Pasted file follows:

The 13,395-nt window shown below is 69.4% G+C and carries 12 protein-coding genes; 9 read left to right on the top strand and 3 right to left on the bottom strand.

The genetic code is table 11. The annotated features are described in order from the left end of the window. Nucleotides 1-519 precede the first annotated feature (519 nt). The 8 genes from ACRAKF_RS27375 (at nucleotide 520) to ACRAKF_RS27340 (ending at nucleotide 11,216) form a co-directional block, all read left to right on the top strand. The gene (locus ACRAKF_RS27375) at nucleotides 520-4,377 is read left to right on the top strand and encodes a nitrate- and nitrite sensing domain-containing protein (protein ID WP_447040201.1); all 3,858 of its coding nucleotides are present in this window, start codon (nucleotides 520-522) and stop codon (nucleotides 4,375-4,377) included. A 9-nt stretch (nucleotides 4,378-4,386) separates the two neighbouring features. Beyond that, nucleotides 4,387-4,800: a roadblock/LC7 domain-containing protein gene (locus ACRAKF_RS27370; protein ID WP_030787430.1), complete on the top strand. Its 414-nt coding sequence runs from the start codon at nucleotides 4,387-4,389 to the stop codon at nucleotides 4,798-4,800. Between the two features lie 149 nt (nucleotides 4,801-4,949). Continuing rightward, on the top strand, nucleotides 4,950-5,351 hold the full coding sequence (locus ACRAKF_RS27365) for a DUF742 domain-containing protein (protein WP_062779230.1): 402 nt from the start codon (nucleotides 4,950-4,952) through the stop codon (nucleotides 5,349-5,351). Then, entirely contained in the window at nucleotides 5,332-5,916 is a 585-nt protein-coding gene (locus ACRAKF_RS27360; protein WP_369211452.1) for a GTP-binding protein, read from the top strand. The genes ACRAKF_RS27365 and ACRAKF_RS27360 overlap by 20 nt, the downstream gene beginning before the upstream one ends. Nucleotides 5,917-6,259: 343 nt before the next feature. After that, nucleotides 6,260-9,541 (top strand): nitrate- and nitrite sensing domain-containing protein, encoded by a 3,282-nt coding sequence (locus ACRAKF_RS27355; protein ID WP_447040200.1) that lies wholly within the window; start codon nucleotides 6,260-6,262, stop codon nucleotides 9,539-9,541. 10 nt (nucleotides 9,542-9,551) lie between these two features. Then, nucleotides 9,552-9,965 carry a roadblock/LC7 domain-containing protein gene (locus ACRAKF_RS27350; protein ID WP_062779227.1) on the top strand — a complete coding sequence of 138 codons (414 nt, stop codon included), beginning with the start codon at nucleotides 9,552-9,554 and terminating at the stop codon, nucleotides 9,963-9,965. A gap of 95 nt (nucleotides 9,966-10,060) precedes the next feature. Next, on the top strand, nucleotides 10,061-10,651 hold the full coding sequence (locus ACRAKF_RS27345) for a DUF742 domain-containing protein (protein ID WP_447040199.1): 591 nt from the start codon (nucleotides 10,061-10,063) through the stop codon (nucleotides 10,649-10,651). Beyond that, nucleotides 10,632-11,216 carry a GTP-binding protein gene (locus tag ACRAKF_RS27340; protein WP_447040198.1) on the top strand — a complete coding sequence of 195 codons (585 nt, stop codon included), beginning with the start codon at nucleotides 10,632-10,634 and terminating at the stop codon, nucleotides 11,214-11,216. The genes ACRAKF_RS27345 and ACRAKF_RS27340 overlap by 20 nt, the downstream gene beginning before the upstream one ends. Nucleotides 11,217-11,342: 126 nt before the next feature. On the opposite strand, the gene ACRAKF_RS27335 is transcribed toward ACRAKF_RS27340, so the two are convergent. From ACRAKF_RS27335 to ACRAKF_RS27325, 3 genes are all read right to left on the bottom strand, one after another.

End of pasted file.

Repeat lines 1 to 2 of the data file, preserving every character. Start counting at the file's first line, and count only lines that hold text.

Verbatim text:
The 13,395-nt window shown below is 69.4% G+C and carries 12 protein-coding genes; 9 read left to right on the top strand and 3 right to left on the bottom strand.

The genetic code is table 11. The annotated features are described in order from the left end of the window. Nucleotides 1-519 precede the first annotated feature (519 nt). The 8 genes from ACRAKF_RS27375 (at nucleotide 520) to ACRAKF_RS27340 (ending at nucleotide 11,216) form a co-directional block, all read left to right on the top strand. The gene (locus ACRAKF_RS27375) at nucleotides 520-4,377 is read left to right on the top strand and encodes a nitrate- and nitrite sensing domain-containing protein (protein ID WP_447040201.1); all 3,858 of its coding nucleotides are present in this window, start codon (nucleotides 520-522) and stop codon (nucleotides 4,375-4,377) included. A 9-nt stretch (nucleotides 4,378-4,386) separates the two neighbouring features. Beyond that, nucleotides 4,387-4,800: a roadblock/LC7 domain-containing protein gene (locus ACRAKF_RS27370; protein ID WP_030787430.1), complete on the top strand. Its 414-nt coding sequence runs from the start codon at nucleotides 4,387-4,389 to the stop codon at nucleotides 4,798-4,800. Between the two features lie 149 nt (nucleotides 4,801-4,949). Continuing rightward, on the top strand, nucleotides 4,950-5,351 hold the full coding sequence (locus ACRAKF_RS27365) for a DUF742 domain-containing protein (protein WP_062779230.1): 402 nt from the start codon (nucleotides 4,950-4,952) through the stop codon (nucleotides 5,349-5,351). Then, entirely contained in the window at nucleotides 5,332-5,916 is a 585-nt protein-coding gene (locus ACRAKF_RS27360; protein WP_369211452.1) for a GTP-binding protein, read from the top strand. The genes ACRAKF_RS27365 and ACRAKF_RS27360 overlap by 20 nt, the downstream gene beginning before the upstream one ends. Nucleotides 5,917-6,259: 343 nt before the next feature. After that, nucleotides 6,260-9,541 (top strand): nitrate- and nitrite sensing domain-containing protein, encoded by a 3,282-nt coding sequence (locus ACRAKF_RS27355; protein ID WP_447040200.1) that lies wholly within the window; start codon nucleotides 6,260-6,262, stop codon nucleotides 9,539-9,541. 10 nt (nucleotides 9,542-9,551) lie between these two features. Then, nucleotides 9,552-9,965 carry a roadblock/LC7 domain-containing protein gene (locus ACRAKF_RS27350; protein ID WP_062779227.1) on the top strand — a complete coding sequence of 138 codons (414 nt, stop codon included), beginning with the start codon at nucleotides 9,552-9,554 and terminating at the stop codon, nucleotides 9,963-9,965. A gap of 95 nt (nucleotides 9,966-10,060) precedes the next feature. Next, on the top strand, nucleotides 10,061-10,651 hold the full coding sequence (locus ACRAKF_RS27345) for a DUF742 domain-containing protein (protein ID WP_447040199.1): 591 nt from the start codon (nucleotides 10,061-10,063) through the stop codon (nucleotides 10,649-10,651). Beyond that, nucleotides 10,632-11,216 carry a GTP-binding protein gene (locus tag ACRAKF_RS27340; protein WP_447040198.1) on the top strand — a complete coding sequence of 195 codons (585 nt, stop codon included), beginning with the start codon at nucleotides 10,632-10,634 and terminating at the stop codon, nucleotides 11,214-11,216. The genes ACRAKF_RS27345 and ACRAKF_RS27340 overlap by 20 nt, the downstream gene beginning before the upstream one ends. Nucleotides 11,217-11,342: 126 nt before the next feature. On the opposite strand, the gene ACRAKF_RS27335 is transcribed toward ACRAKF_RS27340, so the two are convergent. From ACRAKF_RS27335 to ACRAKF_RS27325, 3 genes are all read right to left on the bottom strand, one after another.